Opinion: The “Virgin Mary” of Video Games? is a piece at GameDev.net by Lew Pulsipher, a board game designer and game design educator, which analyzes the predominance of games that depict violent death.
He links to a short post by John Sharp in 2009 which asks the following question:
If representations of Mary are used as evidence of the centrality of Christianity in the culture of the Italian Renaissance, what does the preponderance of guns say about our culture, and more specifically, the cultural form of games?
Pulsipher argues that guns are too specific, especially when you consider the vast majority of games set in a fantasy environment in which there are no modern weapons, and posits that a large number of games depict violent death.
He doesn’t question why it is so. He doesn’t demand the game industry account for itself. He and Sharp both simply question what it says about our culture that our entertainment is so violent.
And they’re not the first ones to ask this question, and it isn’t just games. Why We Watch: The Attractions of Violent Entertainment is a book from 1998 that explicitly analyzed not how violence in our entertainment affects us but why we specifically look for it.
There’s an article on video games by Jeffrey Goldstein in this book that mentions Mortal Kombat. If you recall, there were two versions released for home consoles at the time. The Sega Genesis version had all of the blood and gore included, but the Super Nintendo version was toned down.
Although there were more Nintendo than Sega game systems present in U.S. households, the bloody Sega version of Mortal Kombat outsold the less violent version by about 7 to 1.
The article goes on to discuss the distinction between aggressive behavior and aggressive play, and it says that there are 25 possible reasons for an appeal to the latter ranging from biological to psychological to social reasons. One reason children war play or enjoy violent media is surprisingly out of a need to seek out justice. After all, it is more enjoyable to see a film about a violent criminal who is caught and brought to justice than it is to see one about an unresolved murder.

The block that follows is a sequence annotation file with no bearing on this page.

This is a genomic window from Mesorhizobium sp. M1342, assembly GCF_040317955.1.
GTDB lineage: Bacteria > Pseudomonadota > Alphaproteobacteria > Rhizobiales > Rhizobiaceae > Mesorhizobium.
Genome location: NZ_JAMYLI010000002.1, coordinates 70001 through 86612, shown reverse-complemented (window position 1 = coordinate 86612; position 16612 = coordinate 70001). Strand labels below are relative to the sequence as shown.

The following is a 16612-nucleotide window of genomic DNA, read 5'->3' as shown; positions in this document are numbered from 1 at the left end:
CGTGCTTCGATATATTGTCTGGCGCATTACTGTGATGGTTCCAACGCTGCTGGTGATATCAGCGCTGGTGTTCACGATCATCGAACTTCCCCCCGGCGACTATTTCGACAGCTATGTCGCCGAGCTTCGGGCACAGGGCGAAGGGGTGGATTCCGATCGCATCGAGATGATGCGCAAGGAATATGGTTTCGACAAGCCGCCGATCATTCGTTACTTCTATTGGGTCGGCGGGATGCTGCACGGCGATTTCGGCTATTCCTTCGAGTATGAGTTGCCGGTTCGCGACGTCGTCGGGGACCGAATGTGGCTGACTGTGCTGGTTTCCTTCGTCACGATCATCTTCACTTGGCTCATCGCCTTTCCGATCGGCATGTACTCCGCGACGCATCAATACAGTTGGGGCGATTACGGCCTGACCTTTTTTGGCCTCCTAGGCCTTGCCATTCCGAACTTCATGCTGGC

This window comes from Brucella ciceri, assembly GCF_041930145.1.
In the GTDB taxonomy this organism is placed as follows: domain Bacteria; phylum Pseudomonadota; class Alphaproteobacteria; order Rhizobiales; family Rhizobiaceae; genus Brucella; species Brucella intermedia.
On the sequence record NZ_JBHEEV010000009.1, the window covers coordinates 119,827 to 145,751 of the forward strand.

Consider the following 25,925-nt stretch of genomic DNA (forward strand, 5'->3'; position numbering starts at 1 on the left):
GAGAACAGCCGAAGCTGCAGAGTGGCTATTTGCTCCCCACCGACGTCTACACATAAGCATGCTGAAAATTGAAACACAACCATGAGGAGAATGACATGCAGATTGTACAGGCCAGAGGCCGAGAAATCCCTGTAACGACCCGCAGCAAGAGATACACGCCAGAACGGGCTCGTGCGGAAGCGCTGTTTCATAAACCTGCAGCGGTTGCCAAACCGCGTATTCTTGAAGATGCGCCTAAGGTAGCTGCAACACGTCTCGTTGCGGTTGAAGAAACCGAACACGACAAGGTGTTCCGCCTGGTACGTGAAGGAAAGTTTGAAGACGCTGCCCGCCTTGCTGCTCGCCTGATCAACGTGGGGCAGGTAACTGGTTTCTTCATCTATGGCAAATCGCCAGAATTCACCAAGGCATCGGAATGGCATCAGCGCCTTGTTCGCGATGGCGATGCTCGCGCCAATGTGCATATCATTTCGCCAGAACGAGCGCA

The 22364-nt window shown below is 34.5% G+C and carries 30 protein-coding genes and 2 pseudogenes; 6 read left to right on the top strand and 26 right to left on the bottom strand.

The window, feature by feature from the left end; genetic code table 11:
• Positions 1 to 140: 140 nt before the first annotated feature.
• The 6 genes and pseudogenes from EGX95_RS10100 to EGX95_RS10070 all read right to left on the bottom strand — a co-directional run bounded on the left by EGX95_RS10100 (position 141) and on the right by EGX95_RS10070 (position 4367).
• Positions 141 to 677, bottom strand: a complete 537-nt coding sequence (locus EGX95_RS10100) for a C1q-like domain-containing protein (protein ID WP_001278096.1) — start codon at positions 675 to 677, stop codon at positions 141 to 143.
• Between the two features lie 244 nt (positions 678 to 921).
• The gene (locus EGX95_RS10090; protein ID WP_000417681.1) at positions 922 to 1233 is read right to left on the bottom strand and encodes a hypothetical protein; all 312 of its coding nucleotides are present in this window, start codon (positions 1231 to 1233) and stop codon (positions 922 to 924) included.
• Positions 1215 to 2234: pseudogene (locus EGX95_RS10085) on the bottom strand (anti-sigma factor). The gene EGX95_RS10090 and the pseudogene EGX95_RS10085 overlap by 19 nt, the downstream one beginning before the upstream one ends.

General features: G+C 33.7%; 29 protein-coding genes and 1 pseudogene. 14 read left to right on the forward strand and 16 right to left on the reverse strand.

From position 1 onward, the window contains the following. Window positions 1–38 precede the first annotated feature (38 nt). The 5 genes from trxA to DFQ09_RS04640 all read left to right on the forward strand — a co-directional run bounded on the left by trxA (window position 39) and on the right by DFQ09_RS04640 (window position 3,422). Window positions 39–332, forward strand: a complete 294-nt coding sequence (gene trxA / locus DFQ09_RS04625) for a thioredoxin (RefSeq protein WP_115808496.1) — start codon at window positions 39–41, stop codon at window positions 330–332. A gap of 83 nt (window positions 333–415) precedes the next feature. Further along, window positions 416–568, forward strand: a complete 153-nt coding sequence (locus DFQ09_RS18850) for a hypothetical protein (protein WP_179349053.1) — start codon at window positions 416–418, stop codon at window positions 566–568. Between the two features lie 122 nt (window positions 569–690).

And again, the book that this article comes from is from 1998, so the questions asked aren’t new. I do think, however, that there aren’t many answers that have been provided since then. There is, of course, the notable exception of Everything Bad is Good for You by Steven Johnson. Johnson argues that the content of the video games isn’t as important as the form. That is, the systems of the game provide the appeal and benefit rather than the actual content.
But it doesn’t explain why a bloodier Mortal Kombat sold so much better than a toned-down version, although marketing could have much to do with it. And it also doesn’t explain why video games tend to focus on conflict and violence as themes, especially if they don’t need to do so.
So what does it say that most video games are violent? Pulsipher says he doesn’t know and would like his article to stir up some discussion. Goldstein mentioned a number of possible explanations, but he admitted that there isn’t much research to indicate what may or may not be the case. Hasn’t there been any more thoughts on it? Are depictions of violence in video games indicating a problem or a cultural bias in learning, or is the content unimportant?
To put it another way, what would it say about our culture if violent depictions in video games were incredibly rare? Would it indicate that gamers are more civilized? Would it mean people weren’t gaming anymore?
Does violence in video games stop appealing to gamers as they mature, or is it a certain type of person who specifically doesn’t enjoy games which feature violence heavily in their themes?
Do you know of further research which indicates what violence in our cultural artifacts means? Are games inherently good for exploring themes of violence, struggle, and survival, or is it simply easier for game designers to focus on such games?